We signed a contract for a condominium 2 years ago. The entire building was sold out around the same time, but the developer has not managed to get a CofO for 2 years now. He has been giving one excuse after another for two years, and now is getting hard to reach. If we get aggressive, he offers to refund our escrow money, but we just want to buy the condo, as do all the others. Do we have any recourse except to take back our money and start over???
Landlord / Tenant Lawyer
Dear New York Condo Buyer:
I take it the Sponsor has not closed on any purchase contracts. In New York State, all the terms relating to the offering of units in a condominium are stated in an offering plan. The plan details the procedure to purchase and the obligation of the Sponsor to close on each properly submitted purchase. Since you are not alone with this problem, it is likely the New York State Attorney General, Real Estate Finance Bureau may help you as well as other waiting purchasers.
If this development is going down you would want to cash out before the developer goes into bankruptcy.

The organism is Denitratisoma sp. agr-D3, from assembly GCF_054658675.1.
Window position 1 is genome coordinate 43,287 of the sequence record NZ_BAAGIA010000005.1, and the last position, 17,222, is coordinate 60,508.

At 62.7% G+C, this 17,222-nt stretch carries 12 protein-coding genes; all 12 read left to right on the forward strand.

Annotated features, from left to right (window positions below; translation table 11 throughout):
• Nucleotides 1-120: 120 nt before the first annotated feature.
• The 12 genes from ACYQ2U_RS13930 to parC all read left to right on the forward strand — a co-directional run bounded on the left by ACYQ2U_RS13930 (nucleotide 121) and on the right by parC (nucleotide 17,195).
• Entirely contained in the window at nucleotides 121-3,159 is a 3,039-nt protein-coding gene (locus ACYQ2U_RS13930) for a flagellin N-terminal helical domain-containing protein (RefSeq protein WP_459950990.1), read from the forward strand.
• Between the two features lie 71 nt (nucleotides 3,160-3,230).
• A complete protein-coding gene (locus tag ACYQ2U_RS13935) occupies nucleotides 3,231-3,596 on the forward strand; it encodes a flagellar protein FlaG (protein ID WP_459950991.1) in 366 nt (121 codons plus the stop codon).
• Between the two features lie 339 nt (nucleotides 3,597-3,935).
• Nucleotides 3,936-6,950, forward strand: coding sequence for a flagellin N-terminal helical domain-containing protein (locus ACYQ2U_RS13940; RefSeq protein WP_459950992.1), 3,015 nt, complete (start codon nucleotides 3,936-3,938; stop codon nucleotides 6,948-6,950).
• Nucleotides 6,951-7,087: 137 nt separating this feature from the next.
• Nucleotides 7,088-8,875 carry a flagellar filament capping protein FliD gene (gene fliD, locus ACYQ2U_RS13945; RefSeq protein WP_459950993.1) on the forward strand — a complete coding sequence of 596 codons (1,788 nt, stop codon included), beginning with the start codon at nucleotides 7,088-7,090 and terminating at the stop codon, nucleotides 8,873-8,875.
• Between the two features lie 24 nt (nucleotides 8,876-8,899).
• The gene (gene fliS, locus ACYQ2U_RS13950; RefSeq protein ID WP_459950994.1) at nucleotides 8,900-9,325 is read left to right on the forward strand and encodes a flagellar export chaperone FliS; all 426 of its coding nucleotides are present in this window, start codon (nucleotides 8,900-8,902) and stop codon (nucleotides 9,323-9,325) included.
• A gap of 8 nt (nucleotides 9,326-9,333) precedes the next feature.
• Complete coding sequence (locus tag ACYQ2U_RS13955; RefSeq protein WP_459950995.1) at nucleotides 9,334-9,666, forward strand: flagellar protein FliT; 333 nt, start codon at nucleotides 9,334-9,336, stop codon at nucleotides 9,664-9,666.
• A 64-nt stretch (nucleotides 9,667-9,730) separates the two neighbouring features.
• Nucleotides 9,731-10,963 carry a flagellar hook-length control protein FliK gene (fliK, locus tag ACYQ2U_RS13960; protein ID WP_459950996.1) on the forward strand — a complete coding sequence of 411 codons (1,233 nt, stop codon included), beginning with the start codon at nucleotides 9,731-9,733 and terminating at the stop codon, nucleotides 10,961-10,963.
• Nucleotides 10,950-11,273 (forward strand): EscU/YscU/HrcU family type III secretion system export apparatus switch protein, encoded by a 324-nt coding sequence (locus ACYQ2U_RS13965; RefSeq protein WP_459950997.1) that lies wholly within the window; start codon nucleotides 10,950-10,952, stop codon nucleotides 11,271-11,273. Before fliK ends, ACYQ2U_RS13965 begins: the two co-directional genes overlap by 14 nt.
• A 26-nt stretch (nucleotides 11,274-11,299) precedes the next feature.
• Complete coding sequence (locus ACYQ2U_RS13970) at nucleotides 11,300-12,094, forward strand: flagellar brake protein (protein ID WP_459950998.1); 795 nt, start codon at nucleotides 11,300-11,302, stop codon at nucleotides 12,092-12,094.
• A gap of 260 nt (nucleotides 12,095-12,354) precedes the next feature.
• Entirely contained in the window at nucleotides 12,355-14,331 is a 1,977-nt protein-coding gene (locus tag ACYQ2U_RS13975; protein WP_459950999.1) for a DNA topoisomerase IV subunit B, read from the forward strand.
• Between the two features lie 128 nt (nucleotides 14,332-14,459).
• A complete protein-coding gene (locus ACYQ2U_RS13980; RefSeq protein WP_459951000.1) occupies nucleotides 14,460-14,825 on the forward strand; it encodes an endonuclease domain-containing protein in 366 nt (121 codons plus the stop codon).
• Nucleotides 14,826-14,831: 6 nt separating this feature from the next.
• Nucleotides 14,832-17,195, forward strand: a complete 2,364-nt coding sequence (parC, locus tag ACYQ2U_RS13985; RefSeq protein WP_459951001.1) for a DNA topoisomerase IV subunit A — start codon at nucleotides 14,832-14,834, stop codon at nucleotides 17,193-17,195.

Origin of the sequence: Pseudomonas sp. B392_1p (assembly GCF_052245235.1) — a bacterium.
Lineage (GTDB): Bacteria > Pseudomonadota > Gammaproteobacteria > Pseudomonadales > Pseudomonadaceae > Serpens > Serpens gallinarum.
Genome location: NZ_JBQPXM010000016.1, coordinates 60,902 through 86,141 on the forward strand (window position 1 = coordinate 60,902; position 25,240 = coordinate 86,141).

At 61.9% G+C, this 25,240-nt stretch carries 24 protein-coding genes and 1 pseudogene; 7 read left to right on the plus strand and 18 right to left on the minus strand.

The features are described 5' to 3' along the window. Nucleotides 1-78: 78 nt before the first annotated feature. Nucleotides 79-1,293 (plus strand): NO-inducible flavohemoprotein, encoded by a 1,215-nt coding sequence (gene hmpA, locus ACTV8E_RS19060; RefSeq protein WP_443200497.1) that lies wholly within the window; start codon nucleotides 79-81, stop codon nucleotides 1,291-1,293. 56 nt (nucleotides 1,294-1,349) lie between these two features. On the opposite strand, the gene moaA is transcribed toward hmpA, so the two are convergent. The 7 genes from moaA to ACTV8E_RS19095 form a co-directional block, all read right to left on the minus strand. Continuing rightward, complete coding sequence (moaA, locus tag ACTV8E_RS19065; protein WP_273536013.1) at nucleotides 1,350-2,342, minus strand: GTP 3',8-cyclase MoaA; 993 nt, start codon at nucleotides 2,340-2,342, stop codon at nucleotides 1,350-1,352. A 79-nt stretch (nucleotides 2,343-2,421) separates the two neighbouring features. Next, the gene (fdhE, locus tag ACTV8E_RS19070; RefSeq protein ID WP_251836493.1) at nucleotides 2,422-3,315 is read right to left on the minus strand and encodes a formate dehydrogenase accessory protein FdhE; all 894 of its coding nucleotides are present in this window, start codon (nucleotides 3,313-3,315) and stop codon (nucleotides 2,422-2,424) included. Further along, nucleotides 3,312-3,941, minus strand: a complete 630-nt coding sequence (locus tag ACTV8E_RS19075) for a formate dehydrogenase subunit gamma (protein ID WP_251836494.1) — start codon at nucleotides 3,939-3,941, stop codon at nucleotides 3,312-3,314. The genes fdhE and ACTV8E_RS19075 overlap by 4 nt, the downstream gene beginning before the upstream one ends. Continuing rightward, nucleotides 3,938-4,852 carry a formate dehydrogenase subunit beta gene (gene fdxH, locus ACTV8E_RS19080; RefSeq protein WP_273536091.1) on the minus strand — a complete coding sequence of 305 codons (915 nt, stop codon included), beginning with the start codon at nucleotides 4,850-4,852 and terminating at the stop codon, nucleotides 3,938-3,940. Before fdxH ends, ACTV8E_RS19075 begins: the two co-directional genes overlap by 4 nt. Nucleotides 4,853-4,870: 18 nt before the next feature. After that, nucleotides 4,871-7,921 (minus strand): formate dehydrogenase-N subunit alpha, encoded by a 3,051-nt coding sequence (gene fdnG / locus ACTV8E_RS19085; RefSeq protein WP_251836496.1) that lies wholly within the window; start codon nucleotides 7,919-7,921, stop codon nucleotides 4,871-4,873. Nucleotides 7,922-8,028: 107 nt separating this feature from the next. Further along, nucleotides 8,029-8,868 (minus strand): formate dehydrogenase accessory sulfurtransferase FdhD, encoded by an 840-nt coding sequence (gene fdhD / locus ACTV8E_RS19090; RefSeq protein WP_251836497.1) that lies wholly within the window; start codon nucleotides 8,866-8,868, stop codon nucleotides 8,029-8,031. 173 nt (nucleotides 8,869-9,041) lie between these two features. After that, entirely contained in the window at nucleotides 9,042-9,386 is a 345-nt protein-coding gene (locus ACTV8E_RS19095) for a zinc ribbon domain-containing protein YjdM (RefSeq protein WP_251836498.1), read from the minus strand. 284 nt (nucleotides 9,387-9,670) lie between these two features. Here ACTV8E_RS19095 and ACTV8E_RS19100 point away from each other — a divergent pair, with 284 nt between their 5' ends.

The answer provided to you is in the nature of general information. The general proposition being that you should try to avoid a bad outcome if you can.
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Real Estate Attorney
Possibly. The answer will depend on what your contract says about it and what damages if any you have incurred as a result. Unfortunately, most contracts would provide that your only recourse would be to cancel the contract and receive your down payment back. I presume you were represented when you signed the contract. I suggest you speak with the attorney who represented you at the time. If you were not represented then contact an attorney to have your contract reviewed.
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Personal Injury Lawyer
It all depends on the terms in the contract. You may have a right to compel the developer to close title. The lawsuit is based in "specific performance", whereby the law deems each
Are lie of real estate to be unique. Therefore, the only way to make you "whole" is to,have the court compel the conveyance.
The responses provided to your questions are not legal advice, do not create any attorney client relationship, and are provided for informational purposes only.
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